Top cop insists stop-and-search 'not about race' and blames drop in use for rise in violent crime

Andy Cooke, Chief Constable of Merseyside Police, described the tactic as being the “single greatest power” that officers have to target crime.

He also said stop-and-search is about “criminality” rather than race and asked people to let “officers get on with the job”.

Mr Cooke also said that criminals have worked out that fewer people are being searched than in previous years and know police are less likely to find their weapons.

He told The Times: “This is about criminality not race. There’s an awful lot of advice from people not involved in policing around this issue.

“I would ask that they let police officers get on with the job. There’s the right scrutiny in place and it is the right thing to do.”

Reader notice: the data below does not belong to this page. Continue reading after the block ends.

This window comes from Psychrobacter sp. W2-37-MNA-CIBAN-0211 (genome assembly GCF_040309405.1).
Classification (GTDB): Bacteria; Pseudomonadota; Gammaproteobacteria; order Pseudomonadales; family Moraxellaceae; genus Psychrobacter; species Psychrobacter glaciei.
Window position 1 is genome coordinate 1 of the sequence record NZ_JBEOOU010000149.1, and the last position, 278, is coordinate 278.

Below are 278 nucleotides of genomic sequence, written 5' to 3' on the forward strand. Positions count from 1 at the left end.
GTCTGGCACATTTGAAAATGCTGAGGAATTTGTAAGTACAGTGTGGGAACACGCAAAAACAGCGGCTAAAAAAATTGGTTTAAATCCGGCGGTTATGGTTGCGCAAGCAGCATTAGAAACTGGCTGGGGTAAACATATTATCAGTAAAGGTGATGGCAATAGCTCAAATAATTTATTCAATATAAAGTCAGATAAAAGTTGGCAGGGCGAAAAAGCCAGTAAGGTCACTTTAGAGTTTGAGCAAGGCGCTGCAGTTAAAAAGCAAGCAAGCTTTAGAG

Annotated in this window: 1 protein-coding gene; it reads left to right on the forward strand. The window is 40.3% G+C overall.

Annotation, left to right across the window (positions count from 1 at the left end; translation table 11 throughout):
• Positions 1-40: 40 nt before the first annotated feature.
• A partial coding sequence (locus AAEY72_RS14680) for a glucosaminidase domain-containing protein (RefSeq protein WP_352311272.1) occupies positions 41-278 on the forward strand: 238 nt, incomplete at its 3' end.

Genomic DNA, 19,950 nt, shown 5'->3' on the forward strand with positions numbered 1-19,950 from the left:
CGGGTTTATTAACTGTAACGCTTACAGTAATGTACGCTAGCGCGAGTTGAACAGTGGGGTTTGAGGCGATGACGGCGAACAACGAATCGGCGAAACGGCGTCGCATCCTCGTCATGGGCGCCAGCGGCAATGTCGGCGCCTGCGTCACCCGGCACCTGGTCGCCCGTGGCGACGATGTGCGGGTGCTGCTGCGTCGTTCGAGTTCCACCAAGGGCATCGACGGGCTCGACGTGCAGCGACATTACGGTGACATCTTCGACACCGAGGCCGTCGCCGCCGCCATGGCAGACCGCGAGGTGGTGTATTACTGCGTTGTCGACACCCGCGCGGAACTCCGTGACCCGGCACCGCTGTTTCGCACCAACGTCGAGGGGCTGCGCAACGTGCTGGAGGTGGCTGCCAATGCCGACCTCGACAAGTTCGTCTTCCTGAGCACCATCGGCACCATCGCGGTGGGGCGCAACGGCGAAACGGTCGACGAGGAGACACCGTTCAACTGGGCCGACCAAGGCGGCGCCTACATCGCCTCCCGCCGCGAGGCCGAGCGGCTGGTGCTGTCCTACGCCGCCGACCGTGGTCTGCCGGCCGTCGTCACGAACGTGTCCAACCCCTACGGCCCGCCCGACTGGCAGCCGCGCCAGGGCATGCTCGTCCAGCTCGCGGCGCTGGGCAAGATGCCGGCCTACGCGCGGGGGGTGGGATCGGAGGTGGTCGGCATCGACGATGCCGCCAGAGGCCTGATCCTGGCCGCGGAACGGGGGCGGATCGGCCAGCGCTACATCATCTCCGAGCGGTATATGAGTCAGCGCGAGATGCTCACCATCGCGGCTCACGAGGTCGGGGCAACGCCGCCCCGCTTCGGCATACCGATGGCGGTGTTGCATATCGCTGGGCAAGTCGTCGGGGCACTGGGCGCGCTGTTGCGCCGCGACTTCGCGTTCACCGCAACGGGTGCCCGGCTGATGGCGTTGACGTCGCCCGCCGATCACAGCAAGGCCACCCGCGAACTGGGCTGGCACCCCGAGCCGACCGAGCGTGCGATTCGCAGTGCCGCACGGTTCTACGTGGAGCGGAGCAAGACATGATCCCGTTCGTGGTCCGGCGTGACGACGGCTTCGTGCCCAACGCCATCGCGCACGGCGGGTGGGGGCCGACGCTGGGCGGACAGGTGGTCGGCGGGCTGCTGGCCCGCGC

The number of stop-and-searches dropped dramatically after reaching its peak of 1.5million in England and Wales in 2009.

It fell to 304,000 in 2017 and the number of searches has almost halved in the past three years.

When Prime Minister Theresa May was Home Secretary she ordered forces to reduce the number of searches over fears ethnic minorities and black people were being targeted.

But Mr Cooke told the newspaper that in Merseyside, around 95 per cent of the searches are of white Europeans.

He added that any issues or concerns about police disproportionately targeting ethnic minorities and black people relates to some London boroughs.

Mr Cooke said that his community “loves” stop-and-searches and members of his force are constantly receiving requests for them to carry out more.

He added: “It is about disruption and putting the fear back on criminals: that visible approach to stop-searching those individuals who our communities know are causing the most harm, damage or violence.

“Those people should regularly be getting stopped and searched on our streets.”

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